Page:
“The World Must Strengthen Global Energy Sector Sanctions Against Russia to Create Peace”


Call To Countries Leaders, Participants Of Summit on Peace in Ukraine, signed, among others, by Ecohome NGO.

Since the full-scale invasion of Ukraine in February 2022, Russia’s revenues from fossil fuel exports have surpassed EUR 675 billion. Many countries that plan to participate in the Peace Summit (G7, EU, Turkey) and who declined participation, like India or China, directly contributed to this revenue stream through purchases of Russian LNG, pipeline gas, crude oil and oil products. This financial support enables Russia to continue its brutal assault on Ukraine, including the country’s energy infrastructure, which has devastating consequences for civilian populations, leaving thousands without electricity. The Summit is taking place in the heart of Europe in Switzerland, while the EU still remains heavily dependent on imported fossil fuels.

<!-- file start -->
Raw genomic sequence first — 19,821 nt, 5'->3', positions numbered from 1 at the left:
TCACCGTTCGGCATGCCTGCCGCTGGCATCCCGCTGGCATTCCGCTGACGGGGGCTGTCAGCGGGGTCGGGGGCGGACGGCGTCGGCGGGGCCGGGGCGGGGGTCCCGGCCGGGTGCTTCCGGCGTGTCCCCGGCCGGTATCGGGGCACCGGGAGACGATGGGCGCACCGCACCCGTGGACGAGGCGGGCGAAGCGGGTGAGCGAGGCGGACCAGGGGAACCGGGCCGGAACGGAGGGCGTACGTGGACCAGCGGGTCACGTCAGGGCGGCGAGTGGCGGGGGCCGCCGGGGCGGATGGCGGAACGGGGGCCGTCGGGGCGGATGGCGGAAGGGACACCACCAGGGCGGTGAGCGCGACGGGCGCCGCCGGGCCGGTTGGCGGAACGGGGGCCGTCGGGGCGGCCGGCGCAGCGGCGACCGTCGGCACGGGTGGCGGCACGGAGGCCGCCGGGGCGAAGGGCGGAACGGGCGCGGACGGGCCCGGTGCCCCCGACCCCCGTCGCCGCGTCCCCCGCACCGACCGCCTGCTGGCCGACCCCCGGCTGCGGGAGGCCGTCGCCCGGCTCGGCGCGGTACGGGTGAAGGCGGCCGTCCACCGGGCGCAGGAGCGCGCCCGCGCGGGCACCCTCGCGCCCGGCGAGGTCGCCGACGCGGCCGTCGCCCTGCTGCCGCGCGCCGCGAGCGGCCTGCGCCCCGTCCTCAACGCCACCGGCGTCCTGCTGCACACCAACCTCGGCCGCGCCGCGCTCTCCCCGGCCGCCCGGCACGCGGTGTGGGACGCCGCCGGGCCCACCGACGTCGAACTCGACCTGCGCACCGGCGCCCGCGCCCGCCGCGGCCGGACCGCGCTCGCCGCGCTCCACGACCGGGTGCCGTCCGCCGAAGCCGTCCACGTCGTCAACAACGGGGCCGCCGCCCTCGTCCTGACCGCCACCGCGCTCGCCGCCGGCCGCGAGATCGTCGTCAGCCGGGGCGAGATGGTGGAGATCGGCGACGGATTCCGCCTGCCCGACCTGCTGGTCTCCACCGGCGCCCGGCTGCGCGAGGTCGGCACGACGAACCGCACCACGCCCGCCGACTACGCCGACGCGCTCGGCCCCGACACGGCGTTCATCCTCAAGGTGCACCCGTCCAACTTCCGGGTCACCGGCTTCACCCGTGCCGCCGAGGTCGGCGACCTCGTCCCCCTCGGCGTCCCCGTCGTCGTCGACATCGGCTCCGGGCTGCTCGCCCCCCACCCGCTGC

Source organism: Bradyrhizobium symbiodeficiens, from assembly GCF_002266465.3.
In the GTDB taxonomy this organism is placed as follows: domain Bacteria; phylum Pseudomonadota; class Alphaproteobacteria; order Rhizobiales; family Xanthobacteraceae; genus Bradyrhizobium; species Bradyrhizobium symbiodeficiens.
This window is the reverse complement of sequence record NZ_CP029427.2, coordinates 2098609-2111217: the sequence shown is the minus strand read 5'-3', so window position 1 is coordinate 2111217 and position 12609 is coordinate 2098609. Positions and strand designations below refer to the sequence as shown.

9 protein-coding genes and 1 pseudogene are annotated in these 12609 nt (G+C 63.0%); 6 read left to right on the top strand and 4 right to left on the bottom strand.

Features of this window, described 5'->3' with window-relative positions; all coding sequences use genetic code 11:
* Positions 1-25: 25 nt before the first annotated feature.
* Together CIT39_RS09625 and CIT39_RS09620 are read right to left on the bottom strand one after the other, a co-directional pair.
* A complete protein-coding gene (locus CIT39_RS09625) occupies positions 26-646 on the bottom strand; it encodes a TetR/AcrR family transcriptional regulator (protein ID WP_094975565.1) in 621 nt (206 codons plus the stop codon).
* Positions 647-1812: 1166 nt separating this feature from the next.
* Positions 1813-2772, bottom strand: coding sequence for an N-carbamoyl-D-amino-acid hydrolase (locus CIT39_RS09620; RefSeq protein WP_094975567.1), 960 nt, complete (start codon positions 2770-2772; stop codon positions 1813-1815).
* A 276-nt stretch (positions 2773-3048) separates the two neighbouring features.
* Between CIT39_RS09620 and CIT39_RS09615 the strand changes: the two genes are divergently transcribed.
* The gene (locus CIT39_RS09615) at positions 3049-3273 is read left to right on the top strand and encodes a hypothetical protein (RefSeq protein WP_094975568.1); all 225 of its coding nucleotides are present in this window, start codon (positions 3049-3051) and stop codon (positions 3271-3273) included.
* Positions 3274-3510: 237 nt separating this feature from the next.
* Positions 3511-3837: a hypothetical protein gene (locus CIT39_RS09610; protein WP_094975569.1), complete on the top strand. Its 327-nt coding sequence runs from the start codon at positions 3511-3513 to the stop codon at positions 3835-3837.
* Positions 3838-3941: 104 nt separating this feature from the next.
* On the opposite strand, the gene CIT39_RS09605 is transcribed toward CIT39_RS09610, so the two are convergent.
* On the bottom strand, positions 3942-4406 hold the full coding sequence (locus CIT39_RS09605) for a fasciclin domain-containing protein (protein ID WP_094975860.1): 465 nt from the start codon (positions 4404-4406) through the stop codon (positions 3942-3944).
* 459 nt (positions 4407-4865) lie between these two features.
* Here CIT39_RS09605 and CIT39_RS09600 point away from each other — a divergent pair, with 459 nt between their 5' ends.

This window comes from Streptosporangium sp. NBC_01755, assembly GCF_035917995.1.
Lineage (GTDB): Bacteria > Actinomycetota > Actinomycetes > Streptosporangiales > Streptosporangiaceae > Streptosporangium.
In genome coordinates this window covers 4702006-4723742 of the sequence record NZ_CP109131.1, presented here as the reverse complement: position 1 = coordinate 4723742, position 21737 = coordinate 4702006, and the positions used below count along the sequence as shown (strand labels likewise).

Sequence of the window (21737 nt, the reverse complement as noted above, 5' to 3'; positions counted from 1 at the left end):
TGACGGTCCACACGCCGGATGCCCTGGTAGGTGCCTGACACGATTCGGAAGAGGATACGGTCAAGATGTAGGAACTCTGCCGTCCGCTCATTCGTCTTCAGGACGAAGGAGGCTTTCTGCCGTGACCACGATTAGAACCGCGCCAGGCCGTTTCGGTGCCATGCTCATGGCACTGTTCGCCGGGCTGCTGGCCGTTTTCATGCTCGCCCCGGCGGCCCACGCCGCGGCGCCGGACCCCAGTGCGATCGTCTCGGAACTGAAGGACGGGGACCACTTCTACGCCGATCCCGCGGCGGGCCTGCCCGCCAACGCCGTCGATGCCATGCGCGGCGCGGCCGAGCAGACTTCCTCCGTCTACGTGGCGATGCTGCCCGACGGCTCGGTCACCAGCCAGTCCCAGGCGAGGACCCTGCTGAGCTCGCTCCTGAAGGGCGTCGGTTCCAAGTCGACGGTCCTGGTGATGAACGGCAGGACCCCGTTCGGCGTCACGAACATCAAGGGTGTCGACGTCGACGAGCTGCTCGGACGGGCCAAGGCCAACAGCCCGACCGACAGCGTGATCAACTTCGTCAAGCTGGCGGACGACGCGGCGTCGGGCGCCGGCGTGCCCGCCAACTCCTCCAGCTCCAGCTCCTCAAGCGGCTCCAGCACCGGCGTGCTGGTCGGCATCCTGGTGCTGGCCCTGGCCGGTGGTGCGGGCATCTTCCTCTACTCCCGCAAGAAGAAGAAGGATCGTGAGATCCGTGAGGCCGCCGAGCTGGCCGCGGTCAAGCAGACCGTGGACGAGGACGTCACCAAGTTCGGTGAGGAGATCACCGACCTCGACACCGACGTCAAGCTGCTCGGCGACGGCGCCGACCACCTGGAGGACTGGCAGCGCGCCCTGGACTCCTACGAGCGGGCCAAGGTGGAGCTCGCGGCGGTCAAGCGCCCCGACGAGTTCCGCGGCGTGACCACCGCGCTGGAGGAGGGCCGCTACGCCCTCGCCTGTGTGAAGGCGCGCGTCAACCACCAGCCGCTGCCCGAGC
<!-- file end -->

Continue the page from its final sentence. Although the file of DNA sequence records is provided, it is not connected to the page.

The Peace Summit is supposed to provide a platform for dialogue on ways towards a comprehensive, just, and lasting peace for Ukraine and Europe based on international law and promote a common understanding of a possible framework to reach this goal, including through concrete roadmaps that include energy security and environmental protection.

As Ukrainians and international civil society, we urge country leaders and participants of the Summit on Peace in Ukraine in Switzerland to adopt stronger, consolidated sanctions on Russia’s energy sector and strictly enforce them. This is crucial to countering Russia’s ongoing aggression in Ukraine and ensuring regional and world stability.

Ukraine is under relentless attack, while Russia is exploiting energy-related sanctions loopholes. Russian energy exports continue to fuel its war machine, undermining the effectiveness of current sanctions.